Today is the 83rd birthday anniversary of my maternal grandmother, affectionately known to me as "Gummy." This was due, I later found out, to a mis-reading of her handwriting. Originally, it had been her intention that I should know her as "Grammy." She wrote this down once, I looked at it, uttered "Gummy," and the name stuck. It wasn't until years later that I knew her real name was Emma Gene. Gummy suited her better. Grandkids know best about such things.
So, 1997 wasn't a terribly good year. My dad battled pancreatic cancer (first diagnosed in October 1996), and succumbed to it that August. Around Thanksgiving time, 1997, it was discovered that Gummy had inoperable lung cancer. She passed away a few months later in March of 1998. I'm not sure, but I think she may have visited me on the night of her death. But more on that later.
From my earliest memories, Gummy lived in the south Chicago suburb of Homewood. Mom and I would sometimes visit her and her then-husband, Elmer, in their cozy little trailer home. Sometimes, we'd travel into the city for a day of sight-seeing. On occasion, Gummy would take the train down to Champaign and visit us for a few days. I can't fully explain the eager anticipation that filled my every fiber upon the eve of her visits.
We took a trip with my mom and her, and my aunt and uncle Pam and Nicky, and their kids Brandon and Chris, out to Washington DC one year. It was great to visit all of the landmarks around the nation's capitol, but even more enjoyable was the country hotel we stayed at in Virginia. Chris, Brandon and I would play in the barns, take horse rides, and Gummy could be seen taking home videos of the beautiful scenery. She was even able to re-connect with some long lost children of hers.
I spent lots of time with Gummy over the years. Trips to different states, an extremely warm and humid night in Wichita, which I slept through, but was informed of by Gummy and my mom to no end, as they were unable to sleep. There was the occasion when an ice storm knocked-out power to half the town for a week, and I was sent to stay at Gummy's little (but powered) house in Urbana for a few nights. This was after Elmer had passed away suddenly, and she'd moved closer to us. It was during that icy visit that she introduced me to what would become one of my favorite television shows -- Are You Being Served?
Of course, there were the occasional sleepovers, a staple of the grandparent/grandchild relationship. Gummy would make one of my favorites --- macaroni & cheese --- and I'd stand in the kitchen next to her as she put together all of the ingredients. This sometimes led to generational misunderstandings, as she'd asked me to get the "oleo" from the fridge, and I'd be left dumbfounded as to what she meant. Eventually, she'd tell me "just go sit on the davenport until I'm done," which led to even more confusion.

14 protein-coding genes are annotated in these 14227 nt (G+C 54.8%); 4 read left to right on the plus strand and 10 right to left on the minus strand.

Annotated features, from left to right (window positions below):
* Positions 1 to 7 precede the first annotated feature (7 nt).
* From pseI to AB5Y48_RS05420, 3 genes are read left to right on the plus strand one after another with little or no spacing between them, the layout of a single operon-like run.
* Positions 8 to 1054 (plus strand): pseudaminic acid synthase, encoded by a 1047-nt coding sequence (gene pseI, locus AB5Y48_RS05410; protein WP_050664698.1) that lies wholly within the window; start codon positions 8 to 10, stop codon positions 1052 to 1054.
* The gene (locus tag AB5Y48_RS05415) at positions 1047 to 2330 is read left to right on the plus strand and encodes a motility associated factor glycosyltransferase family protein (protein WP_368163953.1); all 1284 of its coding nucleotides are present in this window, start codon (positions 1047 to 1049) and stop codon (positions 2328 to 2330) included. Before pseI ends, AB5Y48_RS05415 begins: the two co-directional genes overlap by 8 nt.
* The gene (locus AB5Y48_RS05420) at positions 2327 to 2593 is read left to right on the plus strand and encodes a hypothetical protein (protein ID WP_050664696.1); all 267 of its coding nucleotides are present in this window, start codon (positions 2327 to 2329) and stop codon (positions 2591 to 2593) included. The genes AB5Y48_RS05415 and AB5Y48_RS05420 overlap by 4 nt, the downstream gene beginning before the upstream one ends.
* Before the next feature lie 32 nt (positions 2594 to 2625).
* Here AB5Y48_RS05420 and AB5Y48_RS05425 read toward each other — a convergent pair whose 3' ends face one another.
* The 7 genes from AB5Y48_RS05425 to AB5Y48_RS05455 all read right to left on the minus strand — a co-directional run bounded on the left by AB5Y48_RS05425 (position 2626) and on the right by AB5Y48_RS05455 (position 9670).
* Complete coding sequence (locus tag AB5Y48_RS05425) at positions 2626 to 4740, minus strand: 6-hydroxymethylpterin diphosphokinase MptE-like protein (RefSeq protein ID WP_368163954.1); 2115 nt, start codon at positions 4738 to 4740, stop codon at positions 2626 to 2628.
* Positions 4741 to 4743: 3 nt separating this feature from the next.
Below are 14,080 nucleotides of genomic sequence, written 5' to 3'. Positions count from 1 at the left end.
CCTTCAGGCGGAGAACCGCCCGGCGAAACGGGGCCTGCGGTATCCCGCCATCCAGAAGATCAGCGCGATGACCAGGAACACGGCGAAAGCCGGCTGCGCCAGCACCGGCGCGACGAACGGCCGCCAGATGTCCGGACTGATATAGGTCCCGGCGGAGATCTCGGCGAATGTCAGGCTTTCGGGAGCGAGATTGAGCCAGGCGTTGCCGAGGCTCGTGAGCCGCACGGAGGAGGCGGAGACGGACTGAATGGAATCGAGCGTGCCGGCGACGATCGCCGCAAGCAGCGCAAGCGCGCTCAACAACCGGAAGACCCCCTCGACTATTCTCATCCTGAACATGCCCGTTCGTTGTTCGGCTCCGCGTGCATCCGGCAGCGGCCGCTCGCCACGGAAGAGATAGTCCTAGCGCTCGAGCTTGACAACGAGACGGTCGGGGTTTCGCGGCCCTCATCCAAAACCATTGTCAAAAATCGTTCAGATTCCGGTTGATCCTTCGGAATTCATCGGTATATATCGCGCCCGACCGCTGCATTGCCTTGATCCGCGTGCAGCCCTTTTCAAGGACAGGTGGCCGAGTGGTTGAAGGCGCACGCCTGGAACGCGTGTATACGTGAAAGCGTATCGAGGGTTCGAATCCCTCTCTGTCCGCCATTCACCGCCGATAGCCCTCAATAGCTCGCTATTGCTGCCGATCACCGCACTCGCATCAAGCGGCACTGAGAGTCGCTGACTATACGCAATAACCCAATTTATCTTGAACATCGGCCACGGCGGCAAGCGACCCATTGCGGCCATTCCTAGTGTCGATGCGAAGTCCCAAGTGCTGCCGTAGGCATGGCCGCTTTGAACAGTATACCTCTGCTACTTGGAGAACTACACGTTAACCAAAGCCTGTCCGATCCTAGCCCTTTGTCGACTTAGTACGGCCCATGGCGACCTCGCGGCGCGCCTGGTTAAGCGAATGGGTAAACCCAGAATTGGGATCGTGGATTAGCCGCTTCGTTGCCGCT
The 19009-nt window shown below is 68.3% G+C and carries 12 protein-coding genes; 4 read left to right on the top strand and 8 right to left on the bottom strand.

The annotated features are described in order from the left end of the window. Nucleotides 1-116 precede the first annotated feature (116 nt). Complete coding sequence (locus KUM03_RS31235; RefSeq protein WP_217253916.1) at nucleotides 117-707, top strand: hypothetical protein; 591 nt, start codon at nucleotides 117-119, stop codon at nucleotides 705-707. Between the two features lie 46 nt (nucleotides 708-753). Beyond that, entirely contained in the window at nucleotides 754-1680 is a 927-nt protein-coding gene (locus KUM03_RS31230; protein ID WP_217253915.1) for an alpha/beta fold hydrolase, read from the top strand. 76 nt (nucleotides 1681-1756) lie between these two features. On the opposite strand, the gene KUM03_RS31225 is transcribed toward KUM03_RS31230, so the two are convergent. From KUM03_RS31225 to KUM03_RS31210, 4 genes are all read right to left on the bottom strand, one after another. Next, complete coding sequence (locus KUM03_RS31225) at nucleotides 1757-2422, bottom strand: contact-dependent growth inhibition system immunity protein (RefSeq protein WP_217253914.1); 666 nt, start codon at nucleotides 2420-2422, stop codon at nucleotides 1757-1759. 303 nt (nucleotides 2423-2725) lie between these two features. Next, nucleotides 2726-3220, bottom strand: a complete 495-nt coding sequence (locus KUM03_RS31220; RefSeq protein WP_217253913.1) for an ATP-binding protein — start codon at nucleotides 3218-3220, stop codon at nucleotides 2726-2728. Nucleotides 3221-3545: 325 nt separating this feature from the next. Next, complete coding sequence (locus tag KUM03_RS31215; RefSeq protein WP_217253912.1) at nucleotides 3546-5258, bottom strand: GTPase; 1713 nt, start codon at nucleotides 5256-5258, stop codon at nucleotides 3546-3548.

Gummy loved books. Voracious would be an apt description of her reading habits. She especially liked to read 'non-fiction' books about alien abductions, time travel, alien interventions in ancient times, and the Kennedy assassination. She was a wealth of knowledge about such subjects, and her opinions (not that I agreed with all of them) about things like life-after-death and reincarnation used to keep me fascinated for hours.
When she died on a cold day in March, I was sad. That night, I lay on the couch, reading a P.D. James novel. It was late, like, 3AM late. Suddenly, I began to catch a whiff of what can best be described as brewing coffee. This was odd, as I kept no coffee in the house. It reminded me of Gummy, as it was almost always a smell that permeated her house whenever we over to visit, and she'd offer us a cup. I brushed off the sudden aroma, and went back to reading.
And then the smell increased in intensity. Startled, I put the book down and began to look around. I swear, dear reader, I felt a presence in the room with me. I suddenly became very passive, and then, well, there's no other way to describe it, I felt wrapped-up in joy. This sensation lasted for, I don't know, 30 seconds? Certainly no longer than that. And during that time, I just felt this tremendous sense of calm, of peace, and of a direct feeling that Gummy was ok. More than anything, that is what it conveyed to me. And then, like that, it was over. To this day, I do not know what, if anything, really occurred.
There are few days when I don't think of her and miss her. It's not a major sadness, not anymore, but it's there. Grandmothers are special, aren't they? No one loves you quite like a grandmother. And when they're gone, they're irreplaceable. The last time I spoke with Gummy, her voice sounded like Mickey Mouse, due to the cancer, and I told her that she needed to get better because, "I've only got one Gummy." Unfortunately, this made her cry. "I know, honey," she said. "I know."